I also know that it is important to start with that photo of little Aylan, to start with that feeling that rises up in our guts, the howl that threatens to escape from our throats, the tears that come when we see such a beautiful thing spoiled, such innocence abused, such wild waste. It is important to start with that feeling we have of so much love poured out on such a tiny, fragile thing. For do you know, little ones, that this is exactly how God feels when he looks at you? Do you know that it is this longing of love that God feels each time he looks at you in times of trouble, when you are lost, sick, alone, scared, frustrated, hungry, beaten, drowning in pain or sorrow or guilt or addiction or illness or confusion or doubt?

God has always looked at you this way, at all of the tiny, fragile things created by his almighty hand. He has always known this agonizing heartbreak when he has seen his little ones hurting and broken. And when our human sin and selfishness and silliness had led to so much beauty spoiled, so much wild waste that we were drowning in death, God looked down upon us his children and said, Enough. No more. And then God did that thing that we only wish we could. He looked down upon us sprawling and lost, palms opened up to heaven, and he stepped into the picture, ran out to us with arms spread wide and took us up in his embrace. God stepped into the picture and showed us that the little, lonely, and last would always be first; he stepped into the picture and let himself be taken and abused, betrayed, drowned under his own weight upon the heights of the cross. And then, then, three days after being killed, he rose again, breathed new life into the world, brought color back into our sin-saddened cheeks and light back into the darkness of our eyes. He transformed the terrifying waters of death into the waters of eternal life, waters that make us into one body, hallowed and whole, waters that welcome us home.

It is in remembering how we first were welcomed that we will find the strength to welcome others, to serve others, to help bring them home. It is in remembering how we first were welcomed that we will gain clarity of sight, the vision to find a way forward, and a new lens through which to see that photo of Aylan Kurdi. Look at that photo again. There is something there that we did not see before. Right there in the photograph, on the beach behind Aylan’s red t-shirt and bright blue pants is his Father, kneeling beside him. His Father, bending over him, brushing the hair out of his eyes with the same love and tenderness as he would do – as he will do – for you and me. His Father, looking at this little child made in his image and likeness and letting his heart break open with love. His Father, taking him up in his arms, holding him close to his heart and whispering into his perfect tiny ear:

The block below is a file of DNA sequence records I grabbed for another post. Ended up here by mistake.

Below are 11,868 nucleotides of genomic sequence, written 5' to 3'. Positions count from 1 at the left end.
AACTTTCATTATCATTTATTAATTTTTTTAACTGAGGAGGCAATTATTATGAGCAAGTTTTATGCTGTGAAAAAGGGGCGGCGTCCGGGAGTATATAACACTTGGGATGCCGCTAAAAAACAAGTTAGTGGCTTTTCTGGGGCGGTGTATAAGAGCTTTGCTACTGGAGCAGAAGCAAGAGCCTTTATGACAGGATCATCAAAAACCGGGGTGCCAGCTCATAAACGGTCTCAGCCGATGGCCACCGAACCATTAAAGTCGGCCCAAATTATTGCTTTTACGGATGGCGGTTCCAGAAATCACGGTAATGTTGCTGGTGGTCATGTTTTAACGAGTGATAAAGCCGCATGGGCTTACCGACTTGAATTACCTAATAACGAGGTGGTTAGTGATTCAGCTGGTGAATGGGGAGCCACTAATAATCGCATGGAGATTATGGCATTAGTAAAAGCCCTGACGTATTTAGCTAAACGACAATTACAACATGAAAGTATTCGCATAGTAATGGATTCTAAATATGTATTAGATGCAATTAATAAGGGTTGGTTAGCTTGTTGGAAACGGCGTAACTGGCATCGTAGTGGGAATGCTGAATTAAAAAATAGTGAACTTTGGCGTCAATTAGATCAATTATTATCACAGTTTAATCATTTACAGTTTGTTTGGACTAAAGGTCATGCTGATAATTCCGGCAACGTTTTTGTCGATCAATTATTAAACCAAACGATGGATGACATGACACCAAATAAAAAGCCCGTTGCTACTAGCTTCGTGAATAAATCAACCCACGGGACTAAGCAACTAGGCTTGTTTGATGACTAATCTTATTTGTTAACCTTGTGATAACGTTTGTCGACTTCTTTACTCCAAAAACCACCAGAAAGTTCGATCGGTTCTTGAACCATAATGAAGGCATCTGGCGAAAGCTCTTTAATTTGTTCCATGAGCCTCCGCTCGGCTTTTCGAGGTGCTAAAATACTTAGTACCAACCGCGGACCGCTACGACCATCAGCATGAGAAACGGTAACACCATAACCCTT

Little Lamb who made thee        
Dost thou know who made thee
Gave thee life & bid thee feed. 
By the stream & o'er the mead;
Gave thee clothing of delight,
Softest clothing wooly bright;
Gave thee such a tender voice,
Making all the vales rejoice! 
         Little Lamb who made thee
         Dost thou know who made thee

         Little Lamb I'll tell thee,
         Little Lamb I'll tell thee!
He is called by thy name,
For he calls himself a Lamb: 
He is meek & he is mild, 
He became a little child: 
I a child & thou a lamb, 
We are called by his name.
         Little Lamb God bless thee. 
         Little Lamb, God bless thee.*

Little lambs, God bless you.

*The Lamb, William Blake (1757-1827)

Preached by Mtr. Erika Takacs
20 September 2015
Saint Mark's Church, Philadelphia


Posted on September 22, 2015 .